HH Com 339 (339 is workinig in the coal mines)

What if you inherit something that may be stolen--and may very well get you killed, or at least in big trouble with the feds, Interpol, and your Grandma?

Pauline Goodwin led a harum-scarum life--she lost her fiancĂ© to the 1918 flu, ran away to Egypt in time to get a glimpse of King Tut’s newly discovered treasures, and nearly married a British lord with a dark secret. When her body is found in the sands of her beloved Egypt, two women as unconventional as Pauline herself inherit her estate, her secrets, and her enemies.

Enter Tink and James, a couple of overgrown Nancy Drews in the throes of a quarter-life crisis. But their stress about what to do when they grow up is nothing compared to digging for buried treasure in a local cemetery, dodging an armed madman in a casino, being interrogated by foreign police, and dating a hot Egyptologist who may just be trying to get them killed.

In The Heart Scarab, James and Tink race from America to England to Egypt to unravel the mystery of their great-aunt Pauline’s life, death, and the sacred object of love she accidentally stole in 1923. An object that someone will go to any lengths to steal back.

Start with the main character, even if that's not who we meet first in the book. Tink and James, in this case. Then tell us what happens to them. Aunt Pauline and her perils are mere clauses in the hook du jour.

Start again.


Anonymous said...

Actually, I liked this one. I read a lot of mysteries and would probably pick this one up.

candy said...

i know tink and james carry the adventure through, but it sounds like the key character is Pauline Goodwin. i like this one too.

Anonymous said...

I liked it too, but I agree with MS that the first two paragraphs got too much attention. I was blase about it until the thrid paragraph. That's the cool part.

Luc2 said...

I really like these remarks between parentheses, about the hooks she threw out.

Anonymous said...

I liked this until you killed off Pauline.

It was "Gee, Amelia Peabody meets Stargate and then--WTF??"

cm allison said...

I could see getting this one for my mother-in-law. (Except for a few, I'm not a big mystery person. So, buy for her, borrow back for me! Good daughter-in-law.)

good luck!

heidi said...

A shame this didn't hook Miss Snark, but I can see where she's coming from.

I really liked this one and would certainly read it.

However, it does sound like two books. I'd read the one about Pauline more than the one about Tink & James based on this hook.

Dave said...

Can I Ask -
Aren't Tink James guys names? So when the author calls them:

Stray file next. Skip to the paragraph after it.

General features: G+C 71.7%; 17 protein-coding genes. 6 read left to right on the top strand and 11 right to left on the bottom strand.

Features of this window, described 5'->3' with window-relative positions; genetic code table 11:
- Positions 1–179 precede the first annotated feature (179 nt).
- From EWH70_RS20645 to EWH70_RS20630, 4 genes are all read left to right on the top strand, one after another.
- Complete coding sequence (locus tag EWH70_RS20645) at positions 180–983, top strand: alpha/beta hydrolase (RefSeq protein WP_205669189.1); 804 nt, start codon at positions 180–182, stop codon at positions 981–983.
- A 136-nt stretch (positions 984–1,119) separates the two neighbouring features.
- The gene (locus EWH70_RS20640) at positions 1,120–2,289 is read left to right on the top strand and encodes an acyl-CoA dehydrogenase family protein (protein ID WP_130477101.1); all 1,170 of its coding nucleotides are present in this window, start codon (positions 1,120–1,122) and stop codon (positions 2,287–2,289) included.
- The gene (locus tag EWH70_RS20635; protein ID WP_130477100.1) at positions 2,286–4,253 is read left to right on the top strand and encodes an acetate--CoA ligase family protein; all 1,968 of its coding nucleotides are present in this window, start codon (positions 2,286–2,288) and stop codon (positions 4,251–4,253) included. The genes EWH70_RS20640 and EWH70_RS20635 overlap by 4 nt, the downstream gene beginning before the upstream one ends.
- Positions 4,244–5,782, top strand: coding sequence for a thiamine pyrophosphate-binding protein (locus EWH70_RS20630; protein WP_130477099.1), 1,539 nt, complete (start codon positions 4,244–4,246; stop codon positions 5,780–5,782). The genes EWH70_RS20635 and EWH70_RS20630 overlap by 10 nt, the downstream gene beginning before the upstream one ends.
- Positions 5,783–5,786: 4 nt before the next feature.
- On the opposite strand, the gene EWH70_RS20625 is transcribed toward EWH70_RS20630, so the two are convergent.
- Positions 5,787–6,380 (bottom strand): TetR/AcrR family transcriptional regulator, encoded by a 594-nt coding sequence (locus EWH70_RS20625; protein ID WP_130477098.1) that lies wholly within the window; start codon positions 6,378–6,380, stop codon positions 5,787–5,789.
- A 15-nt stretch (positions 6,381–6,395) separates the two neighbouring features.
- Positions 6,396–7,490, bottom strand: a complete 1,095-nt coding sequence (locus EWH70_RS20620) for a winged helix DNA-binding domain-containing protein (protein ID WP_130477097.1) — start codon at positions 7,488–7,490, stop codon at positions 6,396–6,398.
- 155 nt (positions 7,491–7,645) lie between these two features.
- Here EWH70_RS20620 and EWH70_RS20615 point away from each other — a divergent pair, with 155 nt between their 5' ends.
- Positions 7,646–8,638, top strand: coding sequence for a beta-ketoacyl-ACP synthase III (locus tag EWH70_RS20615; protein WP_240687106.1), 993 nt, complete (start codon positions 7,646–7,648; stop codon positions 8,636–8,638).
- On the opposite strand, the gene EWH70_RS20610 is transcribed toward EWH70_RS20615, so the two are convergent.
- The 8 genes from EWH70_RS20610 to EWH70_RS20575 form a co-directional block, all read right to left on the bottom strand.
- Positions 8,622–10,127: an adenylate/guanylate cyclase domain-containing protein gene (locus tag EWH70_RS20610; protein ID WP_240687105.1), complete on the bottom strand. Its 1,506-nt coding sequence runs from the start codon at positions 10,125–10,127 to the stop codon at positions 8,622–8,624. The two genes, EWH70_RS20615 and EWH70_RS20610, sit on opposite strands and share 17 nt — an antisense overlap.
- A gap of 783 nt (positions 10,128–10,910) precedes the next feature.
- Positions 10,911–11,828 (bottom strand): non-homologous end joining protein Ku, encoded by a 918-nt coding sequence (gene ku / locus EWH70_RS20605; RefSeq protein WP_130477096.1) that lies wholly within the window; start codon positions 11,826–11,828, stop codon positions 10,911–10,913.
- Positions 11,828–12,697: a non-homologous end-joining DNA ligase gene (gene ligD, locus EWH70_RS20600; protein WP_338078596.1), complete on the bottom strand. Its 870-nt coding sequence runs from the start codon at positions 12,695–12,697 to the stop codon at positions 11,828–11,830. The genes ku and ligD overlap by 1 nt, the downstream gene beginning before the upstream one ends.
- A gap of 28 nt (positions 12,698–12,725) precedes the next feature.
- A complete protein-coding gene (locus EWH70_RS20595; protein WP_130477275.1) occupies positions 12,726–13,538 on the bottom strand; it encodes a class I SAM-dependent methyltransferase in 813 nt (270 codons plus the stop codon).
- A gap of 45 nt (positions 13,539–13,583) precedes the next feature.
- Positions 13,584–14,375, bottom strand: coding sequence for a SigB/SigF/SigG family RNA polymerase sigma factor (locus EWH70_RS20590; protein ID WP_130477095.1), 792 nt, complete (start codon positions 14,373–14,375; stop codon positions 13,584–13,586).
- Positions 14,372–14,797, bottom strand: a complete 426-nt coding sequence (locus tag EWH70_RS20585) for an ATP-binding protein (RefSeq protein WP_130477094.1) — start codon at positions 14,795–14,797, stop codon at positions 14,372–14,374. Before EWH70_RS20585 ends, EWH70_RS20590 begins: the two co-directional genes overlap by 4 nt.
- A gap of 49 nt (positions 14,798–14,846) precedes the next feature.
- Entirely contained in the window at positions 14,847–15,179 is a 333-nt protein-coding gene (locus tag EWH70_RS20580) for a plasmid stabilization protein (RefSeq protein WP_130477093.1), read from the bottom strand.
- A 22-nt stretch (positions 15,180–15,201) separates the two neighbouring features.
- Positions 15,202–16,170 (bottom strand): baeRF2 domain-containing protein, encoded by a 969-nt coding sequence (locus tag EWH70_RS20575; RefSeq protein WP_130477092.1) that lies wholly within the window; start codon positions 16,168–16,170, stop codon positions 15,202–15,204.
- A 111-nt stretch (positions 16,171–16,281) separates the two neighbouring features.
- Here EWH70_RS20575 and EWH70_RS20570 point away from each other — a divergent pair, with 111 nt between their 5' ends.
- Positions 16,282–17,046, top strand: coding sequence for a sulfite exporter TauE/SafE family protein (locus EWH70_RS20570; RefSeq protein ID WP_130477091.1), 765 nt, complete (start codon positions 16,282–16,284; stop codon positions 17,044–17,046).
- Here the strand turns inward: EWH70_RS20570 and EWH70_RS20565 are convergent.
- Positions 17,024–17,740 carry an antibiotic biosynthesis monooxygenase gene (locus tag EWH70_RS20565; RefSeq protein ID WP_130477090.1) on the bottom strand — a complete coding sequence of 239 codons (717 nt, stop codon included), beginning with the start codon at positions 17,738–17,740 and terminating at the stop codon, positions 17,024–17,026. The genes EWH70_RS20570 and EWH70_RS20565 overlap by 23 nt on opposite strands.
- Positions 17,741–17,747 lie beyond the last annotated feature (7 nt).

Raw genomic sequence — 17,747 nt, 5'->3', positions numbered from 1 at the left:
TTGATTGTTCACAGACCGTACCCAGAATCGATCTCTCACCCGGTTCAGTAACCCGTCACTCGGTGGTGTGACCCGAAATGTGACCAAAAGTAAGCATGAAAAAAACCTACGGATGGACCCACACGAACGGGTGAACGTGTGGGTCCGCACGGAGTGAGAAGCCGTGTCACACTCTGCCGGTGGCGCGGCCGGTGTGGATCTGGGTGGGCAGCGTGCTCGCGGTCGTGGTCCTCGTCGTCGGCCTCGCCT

"Tink and James, a couple of overgrown Nancy Drews"
Does she mean they are gay, like Carson Cressley gay or the Hardy Boys gay?

I am guessing that TInk is short for Tinker, Tailor, Soldier, Sailor and not tinkerbell - but then ...hmmm...

Kat said...

This one sounded like fun. I liked "quarter-life crisis." *grin*

Angus Weeks said...

Another thing to add to my list What I've Learned From the Crapometer - don't lead with a character who's actually dead.

Pauline sounded interesting, so it's frustrating to see she's not actually in the story. You don't want to dash an agent's hope like that. Better to start with Tink and James, like Miss Snark said.

Virginia Miss said...

Although I recognized the weaknesses in the structure of this hook, this interests me. I like the Amelia Peabody books, and this seems like it could be about her descendants.

I agree with what angus said, when you lead with an interesting character who's killed off, we're disappointed to find out someone else is the protag.

Oh, and fix the Nancy Drew line when you re-write. Good luck.

Anonymous said...

One of the writers here (a team wrote this book, BTW):

Thanks for all of your feedback! This was a very hard hook to write because the book switches back and forth between Pauline and Tink & James. So when we wrote the hook, we had to figure out how to get all three in there without switching back and forth ... but I guess we made a bad choice when deciding to start with Pauline. :)
We've written a query that works OK, but a hook was difficult for us.

Yes, in the beginning you know that Pauline has died, but she's rather old by then, so it's OK. PLUS, you get to read about her adventures, too. It all ties together by the end.

OH, and Tink and James are nicknames--they *are* girls. Names are very important in the book, and their nicknames come into play, as well.

Well, thanks again. Back to the drawing board!